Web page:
Ask me anything

This is a work of fiction, a short story of just over 600 words.

Some people might have described Victor as a ‘know-all’. He wouldn’t have minded that, as he took great pride in being able to answer any question, about anything they liked. He had that sort of brain. A retentive memory too, able to recall facts and figures on demand. Many people would seek him out, asking him anything and everything. Mostly, it was young Antonia, though sometimes her brother Clark would try to catch him out. Their parents, Sally and Dave, generally asked him very mundane things. They were too easy though, and no challenge at all. One time, Sally had the temerity to check up on one of his answers, but she had to admit he had been right all along.

Victor suspected that Antonia used his skill to cheat on her homework. He noticed her writing things down often, but never once betrayed their shared confidence. After all, he thought, if he can help her, what’s the harm? He didn’t like Clark so much. The boy’s voice was too loud, and his tone always had something not quite right about it. Perhaps a sneer. Victor thought about that. Can you sneer in a tone? He would give that more consideration, another time.

That afternoon, Clark came into the room to see him. He had a friend with him, but didn’t bother to introduce the boy. Bad manners. “Victor, what is the capital of Afghanistan?”, Clark asked. Quick as a flash, Victor replied, “Kabul.” Clark opened a large book, and checked the answer. He turned to the other boy. “See, I told you. He knows everything.” They left, probably going to play on a computer game or something. Their quest for knowledge was satisfied for that day, so it seemed.

When Antonia arrived, Victor was secretly pleased. He was certain that she would ask him lots of things. She always did. She sprawled on the bed, opening some books and bending her legs behind her.
“Victor, where is Switzerland?”
“Switzerland is a federal republic in Europe, consisting of 26 administrative Cantons with four official languages.” Victor waited for the next question, sure it would be something else about that country.
“Victor, what is the capital city of Switzerland?”
“Victor, can you spell that for me?”
Antonia obviously had some project to do about Switzerland. She scribbled furiously in her notebook as Victor continued to answer the questions.
“The population of Switzerland is approximately eight point three million.”
“The currency of Switzerland is the Swiss Franc.”
This went on for almost an hour, and there was not a single question that Victor was unable to answer. He was almost disappointed when she stopped asking, and waited to see what she would say next.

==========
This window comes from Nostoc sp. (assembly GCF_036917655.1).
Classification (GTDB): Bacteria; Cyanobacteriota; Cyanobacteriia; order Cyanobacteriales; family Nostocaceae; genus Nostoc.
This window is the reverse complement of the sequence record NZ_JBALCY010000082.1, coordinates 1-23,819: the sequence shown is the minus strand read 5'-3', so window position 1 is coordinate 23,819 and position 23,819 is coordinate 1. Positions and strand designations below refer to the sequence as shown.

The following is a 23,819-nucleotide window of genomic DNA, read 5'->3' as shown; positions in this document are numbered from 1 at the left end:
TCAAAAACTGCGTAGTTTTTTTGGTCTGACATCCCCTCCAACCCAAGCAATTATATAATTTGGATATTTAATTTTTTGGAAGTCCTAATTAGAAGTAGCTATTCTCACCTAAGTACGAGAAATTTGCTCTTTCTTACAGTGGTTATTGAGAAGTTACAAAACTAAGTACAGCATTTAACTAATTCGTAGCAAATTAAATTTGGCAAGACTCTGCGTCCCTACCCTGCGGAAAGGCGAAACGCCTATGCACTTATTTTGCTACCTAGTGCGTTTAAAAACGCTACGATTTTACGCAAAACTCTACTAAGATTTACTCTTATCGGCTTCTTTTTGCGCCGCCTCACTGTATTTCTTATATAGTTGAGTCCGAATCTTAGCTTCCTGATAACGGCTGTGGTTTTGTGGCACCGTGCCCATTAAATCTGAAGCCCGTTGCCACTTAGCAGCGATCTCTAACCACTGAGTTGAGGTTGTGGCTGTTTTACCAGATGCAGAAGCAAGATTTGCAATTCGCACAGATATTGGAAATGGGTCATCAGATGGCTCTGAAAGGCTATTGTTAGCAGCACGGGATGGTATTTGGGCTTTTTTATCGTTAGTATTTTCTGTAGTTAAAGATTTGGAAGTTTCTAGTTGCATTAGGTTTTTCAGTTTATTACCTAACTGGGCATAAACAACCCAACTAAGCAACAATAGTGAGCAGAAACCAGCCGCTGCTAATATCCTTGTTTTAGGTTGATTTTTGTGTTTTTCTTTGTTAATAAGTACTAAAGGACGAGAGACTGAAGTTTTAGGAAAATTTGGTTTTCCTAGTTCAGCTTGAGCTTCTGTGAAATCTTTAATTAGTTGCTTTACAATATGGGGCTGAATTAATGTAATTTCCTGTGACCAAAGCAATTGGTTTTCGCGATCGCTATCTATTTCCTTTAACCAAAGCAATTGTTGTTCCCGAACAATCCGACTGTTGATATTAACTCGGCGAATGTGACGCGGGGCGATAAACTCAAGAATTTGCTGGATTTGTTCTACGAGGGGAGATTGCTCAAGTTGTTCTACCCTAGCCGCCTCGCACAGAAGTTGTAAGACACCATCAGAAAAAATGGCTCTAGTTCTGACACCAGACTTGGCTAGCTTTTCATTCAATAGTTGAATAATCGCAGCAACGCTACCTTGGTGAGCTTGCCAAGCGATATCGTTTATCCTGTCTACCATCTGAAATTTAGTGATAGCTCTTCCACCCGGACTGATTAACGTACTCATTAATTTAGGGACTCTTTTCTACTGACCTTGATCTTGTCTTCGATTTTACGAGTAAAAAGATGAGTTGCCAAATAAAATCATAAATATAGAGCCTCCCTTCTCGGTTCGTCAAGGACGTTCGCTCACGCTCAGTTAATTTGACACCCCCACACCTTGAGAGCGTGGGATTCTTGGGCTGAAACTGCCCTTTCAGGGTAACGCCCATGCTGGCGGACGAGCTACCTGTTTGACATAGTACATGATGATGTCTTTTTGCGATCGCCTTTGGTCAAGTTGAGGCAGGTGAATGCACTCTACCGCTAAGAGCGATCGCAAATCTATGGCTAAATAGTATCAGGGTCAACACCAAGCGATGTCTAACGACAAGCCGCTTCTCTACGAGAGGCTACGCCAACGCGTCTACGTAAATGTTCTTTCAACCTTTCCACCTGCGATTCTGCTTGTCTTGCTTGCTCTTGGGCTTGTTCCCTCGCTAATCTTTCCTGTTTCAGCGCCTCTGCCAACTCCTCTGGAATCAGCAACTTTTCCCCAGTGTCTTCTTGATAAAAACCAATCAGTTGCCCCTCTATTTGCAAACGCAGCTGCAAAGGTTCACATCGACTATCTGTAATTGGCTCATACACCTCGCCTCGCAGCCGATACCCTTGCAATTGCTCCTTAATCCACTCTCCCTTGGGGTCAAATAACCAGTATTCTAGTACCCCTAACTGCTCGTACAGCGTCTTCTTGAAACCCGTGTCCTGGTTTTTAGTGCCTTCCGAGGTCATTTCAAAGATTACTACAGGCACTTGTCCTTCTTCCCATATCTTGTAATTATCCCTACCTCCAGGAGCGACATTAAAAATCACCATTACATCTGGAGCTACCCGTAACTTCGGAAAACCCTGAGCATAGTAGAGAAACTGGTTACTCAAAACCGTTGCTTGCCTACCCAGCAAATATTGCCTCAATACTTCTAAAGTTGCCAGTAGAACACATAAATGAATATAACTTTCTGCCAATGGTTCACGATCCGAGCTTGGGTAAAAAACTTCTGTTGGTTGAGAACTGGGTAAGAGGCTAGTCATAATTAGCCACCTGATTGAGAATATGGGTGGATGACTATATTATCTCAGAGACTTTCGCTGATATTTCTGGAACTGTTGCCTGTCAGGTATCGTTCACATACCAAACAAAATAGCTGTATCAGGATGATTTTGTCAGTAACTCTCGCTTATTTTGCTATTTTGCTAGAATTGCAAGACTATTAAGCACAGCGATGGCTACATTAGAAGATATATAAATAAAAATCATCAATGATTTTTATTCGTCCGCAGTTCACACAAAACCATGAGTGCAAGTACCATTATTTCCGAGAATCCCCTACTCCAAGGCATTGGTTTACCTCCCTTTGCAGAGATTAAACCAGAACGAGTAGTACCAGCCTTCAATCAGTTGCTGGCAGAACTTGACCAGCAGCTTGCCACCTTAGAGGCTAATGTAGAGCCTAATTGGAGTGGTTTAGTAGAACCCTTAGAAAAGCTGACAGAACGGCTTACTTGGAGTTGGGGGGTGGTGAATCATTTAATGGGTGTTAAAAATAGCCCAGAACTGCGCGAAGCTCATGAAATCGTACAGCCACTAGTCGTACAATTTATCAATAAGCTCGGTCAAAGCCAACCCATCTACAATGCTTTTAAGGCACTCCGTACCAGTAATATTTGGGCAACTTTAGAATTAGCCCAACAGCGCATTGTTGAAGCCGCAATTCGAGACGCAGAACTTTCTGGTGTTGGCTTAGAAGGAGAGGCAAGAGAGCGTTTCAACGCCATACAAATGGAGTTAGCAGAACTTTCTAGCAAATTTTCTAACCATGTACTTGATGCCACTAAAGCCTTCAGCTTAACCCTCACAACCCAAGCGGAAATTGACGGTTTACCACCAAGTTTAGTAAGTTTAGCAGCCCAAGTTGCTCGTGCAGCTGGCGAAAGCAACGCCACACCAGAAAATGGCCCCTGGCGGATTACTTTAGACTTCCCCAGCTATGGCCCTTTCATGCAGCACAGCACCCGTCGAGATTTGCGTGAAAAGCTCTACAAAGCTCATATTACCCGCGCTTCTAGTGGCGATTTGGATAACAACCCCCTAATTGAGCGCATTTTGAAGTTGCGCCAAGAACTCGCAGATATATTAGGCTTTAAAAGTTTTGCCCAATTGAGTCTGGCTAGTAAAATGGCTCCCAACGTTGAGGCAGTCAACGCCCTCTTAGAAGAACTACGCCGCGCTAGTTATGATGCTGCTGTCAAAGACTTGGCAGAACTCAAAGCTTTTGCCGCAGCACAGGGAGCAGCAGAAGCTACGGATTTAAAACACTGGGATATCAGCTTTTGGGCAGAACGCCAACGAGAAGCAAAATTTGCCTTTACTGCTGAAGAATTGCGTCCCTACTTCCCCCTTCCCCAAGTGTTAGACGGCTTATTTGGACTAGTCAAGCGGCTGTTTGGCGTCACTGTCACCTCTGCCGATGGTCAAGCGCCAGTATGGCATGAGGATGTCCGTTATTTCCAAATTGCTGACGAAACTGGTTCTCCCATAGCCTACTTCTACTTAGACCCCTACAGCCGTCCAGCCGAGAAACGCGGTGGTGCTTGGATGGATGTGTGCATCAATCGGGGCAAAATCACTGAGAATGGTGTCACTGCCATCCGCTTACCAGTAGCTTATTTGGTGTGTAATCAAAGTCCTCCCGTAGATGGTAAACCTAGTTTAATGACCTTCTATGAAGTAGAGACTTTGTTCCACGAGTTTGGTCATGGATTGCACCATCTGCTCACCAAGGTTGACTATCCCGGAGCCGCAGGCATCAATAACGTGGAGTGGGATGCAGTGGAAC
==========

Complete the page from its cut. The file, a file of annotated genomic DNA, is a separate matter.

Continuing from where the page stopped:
Antonia put away her books, placing them neatly inside her backpack. She walked closer to Victor, then sat on the padded stool in front of him. She was wiggling her toes inside her socks, the socks with small pink dots on them. Leaning forward with her chin cupped in both hands, she stared directly at him.
“Victor, do you like me? I mean really like me?”
Victor was confused. What should he reply? He thought long and hard about what to say to this young girl. His answer had to be correct and truthful, but on this occasion, it involved more than just a plain fact, and could be liable to misinterpretation of course.

He was saved by Sally coming into the room. Perhaps she had a question for him?

When she spoke though, it was to Antonia.

“That’s enough for now ‘Tonia. Switch Victor off, and come downstairs. Your dinner is ready.”
The girl reached forward, clicking the switch on the screen-mounted two-way webcam, then selecting ‘Shut Down’ from the computer menu.


30 thoughts on “Ask me anything

  1. I suspected what it was not from the beginning but for some of the things Victor was Β΄thinkingΒ΄. I forever see on You Tube people who keep telling jokes and asking strange questions to Amazon Eco (Alexa, I think used to be). My cousin years back had his computer greet him with a female voice and call him ‘Master’. I told him it was really sad.


    1. It was prompted by my annoyance at those mobile phone and electronic gadgets that answer questions, and are designed to have some sort of ‘character’. When we are capable of making machines that can really begin to think for themselves, we might be in danger of becoming too dependent on them At least we have the ‘Off’ switch!
      Glad you liked it, Jude. x


    1. It was meant to show that Victor cannot deal with emotions, only facts. He doesn’t understand her question, and that worries him. However, he is programmed sufficently to realise that he has to be careful what to say in reply, and it throws him into some confusion. The girl is very young. She is not supposed to be flirting, just at that age where she is seeking approval and friendship.
      It was a device, to try to throw the reader from concluding that he might be a machine.
      Hope you enjoyed it, Cindy.
      Best wishes, Pete.


    1. It was prompted by the constant TV adverts for that bloody Amazon Echo, FR. Whatever happened to shopping lists made using good old pen and paper?
      (I have one of those on my desk now. Off to Tesco’s shortly…)
      Glad you enjoyed it.
      Best wishes, Pete,.

      Liked by 1 person

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